Friday, 13 March 2015

Wood Blind



We writers spend so much time in the woods that our closeness to the bark, the woodsman and the axe can cause splinters to blind us to the simplest of errors.

Writing is a craft which can be honed over time and it is hoped we will grow in knowledge to produce ever better work as we progress through the world of words, punctuation and grammar.

It should not matter if our audience is young or old. The writer's only concern should be that the writing is worthy of our audience and we should strive to make it so every day.

There are of course people who feel basics such as punctuation and grammar do not matter. I cannot easily forgive those who dismiss these conventions – perhaps it's because I've grown up in a world where my reading list is made up of superbly crafted writing:



Toni Morrison
George Eliot
The Brontes
Steinbeck
Margaret Atwood
Louis de Bernieres
Christina Rossetti
D H Lawrence
Harper Lee
George Orwell


The list is endless. If I wrote them all there'd be no space for the rest of this blog. I love the deliciousness of these writers' words and how I am totally enveloped in their worlds because of the way they've helped me truly see the words on the page.

I learnt the use of speech marks and semi colons from these writers much the same way I was drawn in by their metaphors and sensory language. For those of us who read and write in earnest, our role models are these writers.

So if we are to be the writers of the future we should carry on this tradition of excellence.

Perhaps these writers are and were blessed with superb punctuation and grammar skills so they were on a winning streak to begin with. But if any of them were not then I'm certain they asked for help in getting those areas right.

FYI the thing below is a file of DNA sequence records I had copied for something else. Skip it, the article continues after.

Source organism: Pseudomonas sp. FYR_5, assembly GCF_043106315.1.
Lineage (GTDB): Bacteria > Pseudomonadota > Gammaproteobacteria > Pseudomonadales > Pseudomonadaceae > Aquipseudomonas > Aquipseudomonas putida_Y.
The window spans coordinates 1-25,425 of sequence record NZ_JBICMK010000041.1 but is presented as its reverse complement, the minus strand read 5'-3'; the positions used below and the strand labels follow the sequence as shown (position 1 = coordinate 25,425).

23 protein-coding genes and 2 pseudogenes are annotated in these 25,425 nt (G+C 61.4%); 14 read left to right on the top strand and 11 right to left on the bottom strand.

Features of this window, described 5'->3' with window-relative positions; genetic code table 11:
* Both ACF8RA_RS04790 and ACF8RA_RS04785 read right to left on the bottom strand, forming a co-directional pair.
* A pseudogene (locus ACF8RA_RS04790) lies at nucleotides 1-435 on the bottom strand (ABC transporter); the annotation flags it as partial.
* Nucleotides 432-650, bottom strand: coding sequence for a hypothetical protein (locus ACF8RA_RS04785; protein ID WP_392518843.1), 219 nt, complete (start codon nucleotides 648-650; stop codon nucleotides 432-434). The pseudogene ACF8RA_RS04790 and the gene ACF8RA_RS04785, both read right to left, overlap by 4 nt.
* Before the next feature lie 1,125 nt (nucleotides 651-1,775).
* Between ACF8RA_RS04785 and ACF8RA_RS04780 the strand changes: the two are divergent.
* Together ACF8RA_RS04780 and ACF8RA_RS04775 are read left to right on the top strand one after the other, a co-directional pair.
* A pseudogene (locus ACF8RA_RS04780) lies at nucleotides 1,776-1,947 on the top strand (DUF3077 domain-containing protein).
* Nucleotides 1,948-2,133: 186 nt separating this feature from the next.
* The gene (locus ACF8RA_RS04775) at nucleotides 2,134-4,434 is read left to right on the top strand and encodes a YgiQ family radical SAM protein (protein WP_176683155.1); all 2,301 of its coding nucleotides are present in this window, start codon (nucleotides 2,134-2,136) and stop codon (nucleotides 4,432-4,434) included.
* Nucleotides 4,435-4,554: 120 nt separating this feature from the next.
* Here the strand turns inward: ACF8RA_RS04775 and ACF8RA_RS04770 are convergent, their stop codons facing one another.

If our writing truly matters to us then we will strive to perfect it in every way possible. And if that means calling in someone to help us with certain areas of our work then it's not cheating. It's admitting we need help.

It took me a very long time as a person and a writer to admit when I needed help. I used to get an uncomfortable itch between my shoulder blades at the mere thought of asking for assistance.

But over time I've come to value every bit of help I can get. And I hope my readers benefit from this.

So I urge all writers who love language, to put their beautifully thought out words into a framework worthy of it. Let the punctuation and grammar matter because it's evidence of the hours of toil, the tears, the joys which went in to produce the final product.

As this post has been a bit heavy and soap boxy I've decided to end it with a bit of levity.


2 comments:

  1. Interesting. I have become a regular reader of your blog. Thanks for sharing.

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    Replies
    1. Thanks Sridhar. Will try to keep them coming.

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